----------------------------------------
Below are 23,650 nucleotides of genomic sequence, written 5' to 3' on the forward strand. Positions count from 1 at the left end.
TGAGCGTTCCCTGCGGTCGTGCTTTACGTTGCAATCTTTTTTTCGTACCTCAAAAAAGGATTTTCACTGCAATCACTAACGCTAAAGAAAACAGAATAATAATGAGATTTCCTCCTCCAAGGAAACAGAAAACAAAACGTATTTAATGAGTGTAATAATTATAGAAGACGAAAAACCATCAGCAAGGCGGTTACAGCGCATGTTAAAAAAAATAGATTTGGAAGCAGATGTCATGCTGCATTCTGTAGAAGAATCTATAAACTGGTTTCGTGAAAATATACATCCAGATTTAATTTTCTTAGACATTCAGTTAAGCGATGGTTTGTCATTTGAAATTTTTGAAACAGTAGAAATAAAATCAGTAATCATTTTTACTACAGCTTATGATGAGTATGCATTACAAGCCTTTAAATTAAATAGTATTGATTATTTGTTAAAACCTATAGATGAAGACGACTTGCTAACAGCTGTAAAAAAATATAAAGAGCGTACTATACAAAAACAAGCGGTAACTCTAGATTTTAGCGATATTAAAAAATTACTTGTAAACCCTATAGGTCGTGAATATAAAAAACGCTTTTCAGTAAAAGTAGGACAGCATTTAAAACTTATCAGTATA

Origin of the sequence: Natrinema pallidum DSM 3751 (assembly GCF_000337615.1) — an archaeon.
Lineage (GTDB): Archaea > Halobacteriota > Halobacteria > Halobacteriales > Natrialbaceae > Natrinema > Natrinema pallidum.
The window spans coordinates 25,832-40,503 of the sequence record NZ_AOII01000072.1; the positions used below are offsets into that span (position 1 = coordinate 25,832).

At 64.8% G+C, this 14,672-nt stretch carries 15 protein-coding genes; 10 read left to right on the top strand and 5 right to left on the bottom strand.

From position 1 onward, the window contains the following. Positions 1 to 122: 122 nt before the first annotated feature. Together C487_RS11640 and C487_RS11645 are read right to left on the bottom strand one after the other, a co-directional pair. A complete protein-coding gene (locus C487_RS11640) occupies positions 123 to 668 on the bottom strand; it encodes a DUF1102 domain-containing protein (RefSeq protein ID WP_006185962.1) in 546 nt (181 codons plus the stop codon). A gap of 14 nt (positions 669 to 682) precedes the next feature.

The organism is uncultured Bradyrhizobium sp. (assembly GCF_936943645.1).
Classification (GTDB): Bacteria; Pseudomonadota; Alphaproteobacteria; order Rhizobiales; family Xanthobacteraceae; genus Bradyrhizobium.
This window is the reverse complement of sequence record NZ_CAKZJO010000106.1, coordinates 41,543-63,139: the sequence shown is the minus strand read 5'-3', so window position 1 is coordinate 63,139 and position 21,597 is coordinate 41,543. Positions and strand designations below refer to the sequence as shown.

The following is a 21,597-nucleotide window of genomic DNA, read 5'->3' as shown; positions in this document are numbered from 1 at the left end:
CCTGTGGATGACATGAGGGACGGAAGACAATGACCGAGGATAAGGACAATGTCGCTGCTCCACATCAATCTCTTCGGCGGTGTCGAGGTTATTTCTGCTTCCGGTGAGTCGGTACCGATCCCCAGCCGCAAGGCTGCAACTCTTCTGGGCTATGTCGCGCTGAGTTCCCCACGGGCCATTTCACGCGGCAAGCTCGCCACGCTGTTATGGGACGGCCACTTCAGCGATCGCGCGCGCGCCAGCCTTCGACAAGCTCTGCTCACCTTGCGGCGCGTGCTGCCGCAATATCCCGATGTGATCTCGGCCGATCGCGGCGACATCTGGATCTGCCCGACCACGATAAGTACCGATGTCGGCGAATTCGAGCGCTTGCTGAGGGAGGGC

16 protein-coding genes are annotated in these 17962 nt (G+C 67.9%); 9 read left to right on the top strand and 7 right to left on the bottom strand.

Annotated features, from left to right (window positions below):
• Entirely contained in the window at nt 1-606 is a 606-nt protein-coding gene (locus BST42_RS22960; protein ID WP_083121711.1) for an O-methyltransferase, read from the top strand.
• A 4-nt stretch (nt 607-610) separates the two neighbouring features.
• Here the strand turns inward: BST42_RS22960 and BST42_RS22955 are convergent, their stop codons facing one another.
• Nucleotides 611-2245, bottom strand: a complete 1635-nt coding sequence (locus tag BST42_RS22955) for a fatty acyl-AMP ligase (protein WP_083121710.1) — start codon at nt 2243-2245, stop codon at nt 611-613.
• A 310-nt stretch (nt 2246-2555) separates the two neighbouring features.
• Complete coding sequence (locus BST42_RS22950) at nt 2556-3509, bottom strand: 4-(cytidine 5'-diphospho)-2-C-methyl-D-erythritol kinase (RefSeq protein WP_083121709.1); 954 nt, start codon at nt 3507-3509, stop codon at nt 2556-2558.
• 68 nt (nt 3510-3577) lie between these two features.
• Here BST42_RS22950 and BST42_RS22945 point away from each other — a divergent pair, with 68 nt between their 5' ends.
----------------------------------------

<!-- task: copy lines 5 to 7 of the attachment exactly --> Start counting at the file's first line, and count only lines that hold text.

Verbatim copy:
The window spans coordinates 25,832-40,503 of the sequence record NZ_AOII01000072.1; the positions used below are offsets into that span (position 1 = coordinate 25,832).

At 64.8% G+C, this 14,672-nt stretch carries 15 protein-coding genes; 10 read left to right on the top strand and 5 right to left on the bottom strand.

From position 1 onward, the window contains the following. Positions 1 to 122: 122 nt before the first annotated feature. Together C487_RS11640 and C487_RS11645 are read right to left on the bottom strand one after the other, a co-directional pair. A complete protein-coding gene (locus C487_RS11640) occupies positions 123 to 668 on the bottom strand; it encodes a DUF1102 domain-containing protein (RefSeq protein ID WP_006185962.1) in 546 nt (181 codons plus the stop codon). A gap of 14 nt (positions 669 to 682) precedes the next feature.